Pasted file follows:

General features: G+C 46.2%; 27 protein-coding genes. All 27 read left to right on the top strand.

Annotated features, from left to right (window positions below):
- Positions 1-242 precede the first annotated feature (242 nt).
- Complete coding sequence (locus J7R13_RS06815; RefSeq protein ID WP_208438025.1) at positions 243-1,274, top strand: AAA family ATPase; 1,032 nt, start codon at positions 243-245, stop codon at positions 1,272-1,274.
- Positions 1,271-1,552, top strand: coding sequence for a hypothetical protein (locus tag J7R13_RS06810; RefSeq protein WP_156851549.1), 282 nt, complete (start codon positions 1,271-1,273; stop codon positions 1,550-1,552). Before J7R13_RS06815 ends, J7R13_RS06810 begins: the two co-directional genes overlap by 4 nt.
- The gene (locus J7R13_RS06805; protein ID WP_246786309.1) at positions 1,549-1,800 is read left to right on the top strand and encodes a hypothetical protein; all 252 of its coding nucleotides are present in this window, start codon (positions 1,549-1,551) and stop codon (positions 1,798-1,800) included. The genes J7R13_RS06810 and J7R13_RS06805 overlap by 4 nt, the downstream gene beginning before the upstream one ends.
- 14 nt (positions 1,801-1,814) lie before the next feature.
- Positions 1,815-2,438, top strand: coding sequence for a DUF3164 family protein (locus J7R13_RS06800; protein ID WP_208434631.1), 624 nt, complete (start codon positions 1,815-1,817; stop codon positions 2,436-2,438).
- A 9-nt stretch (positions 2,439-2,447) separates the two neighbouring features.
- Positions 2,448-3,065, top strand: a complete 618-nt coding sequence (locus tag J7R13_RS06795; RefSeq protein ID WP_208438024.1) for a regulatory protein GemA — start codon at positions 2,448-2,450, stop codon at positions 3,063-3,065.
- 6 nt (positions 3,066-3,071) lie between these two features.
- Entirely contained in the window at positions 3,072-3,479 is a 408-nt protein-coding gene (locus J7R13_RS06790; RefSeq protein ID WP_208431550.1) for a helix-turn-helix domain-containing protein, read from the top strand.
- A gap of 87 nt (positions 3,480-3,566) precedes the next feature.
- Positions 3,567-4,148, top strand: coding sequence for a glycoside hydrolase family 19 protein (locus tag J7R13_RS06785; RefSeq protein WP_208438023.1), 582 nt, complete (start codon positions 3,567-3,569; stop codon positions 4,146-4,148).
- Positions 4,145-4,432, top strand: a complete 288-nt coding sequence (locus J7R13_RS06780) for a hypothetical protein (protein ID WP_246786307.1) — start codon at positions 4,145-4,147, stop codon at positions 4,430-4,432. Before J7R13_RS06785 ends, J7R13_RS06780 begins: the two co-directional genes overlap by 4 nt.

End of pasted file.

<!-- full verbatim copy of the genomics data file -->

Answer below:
General features: G+C 46.2%; 27 protein-coding genes. All 27 read left to right on the top strand.

Annotated features, from left to right (window positions below):
- Positions 1-242 precede the first annotated feature (242 nt).
- Complete coding sequence (locus J7R13_RS06815; RefSeq protein ID WP_208438025.1) at positions 243-1,274, top strand: AAA family ATPase; 1,032 nt, start codon at positions 243-245, stop codon at positions 1,272-1,274.
- Positions 1,271-1,552, top strand: coding sequence for a hypothetical protein (locus tag J7R13_RS06810; RefSeq protein WP_156851549.1), 282 nt, complete (start codon positions 1,271-1,273; stop codon positions 1,550-1,552). Before J7R13_RS06815 ends, J7R13_RS06810 begins: the two co-directional genes overlap by 4 nt.
- The gene (locus J7R13_RS06805; protein ID WP_246786309.1) at positions 1,549-1,800 is read left to right on the top strand and encodes a hypothetical protein; all 252 of its coding nucleotides are present in this window, start codon (positions 1,549-1,551) and stop codon (positions 1,798-1,800) included. The genes J7R13_RS06810 and J7R13_RS06805 overlap by 4 nt, the downstream gene beginning before the upstream one ends.
- 14 nt (positions 1,801-1,814) lie before the next feature.
- Positions 1,815-2,438, top strand: coding sequence for a DUF3164 family protein (locus J7R13_RS06800; protein ID WP_208434631.1), 624 nt, complete (start codon positions 1,815-1,817; stop codon positions 2,436-2,438).
- A 9-nt stretch (positions 2,439-2,447) separates the two neighbouring features.
- Positions 2,448-3,065, top strand: a complete 618-nt coding sequence (locus tag J7R13_RS06795; RefSeq protein ID WP_208438024.1) for a regulatory protein GemA — start codon at positions 2,448-2,450, stop codon at positions 3,063-3,065.
- 6 nt (positions 3,066-3,071) lie between these two features.
- Entirely contained in the window at positions 3,072-3,479 is a 408-nt protein-coding gene (locus J7R13_RS06790; RefSeq protein ID WP_208431550.1) for a helix-turn-helix domain-containing protein, read from the top strand.
- A gap of 87 nt (positions 3,480-3,566) precedes the next feature.
- Positions 3,567-4,148, top strand: coding sequence for a glycoside hydrolase family 19 protein (locus tag J7R13_RS06785; RefSeq protein WP_208438023.1), 582 nt, complete (start codon positions 3,567-3,569; stop codon positions 4,146-4,148).
- Positions 4,145-4,432, top strand: a complete 288-nt coding sequence (locus J7R13_RS06780) for a hypothetical protein (protein ID WP_246786307.1) — start codon at positions 4,145-4,147, stop codon at positions 4,430-4,432. Before J7R13_RS06785 ends, J7R13_RS06780 begins: the two co-directional genes overlap by 4 nt.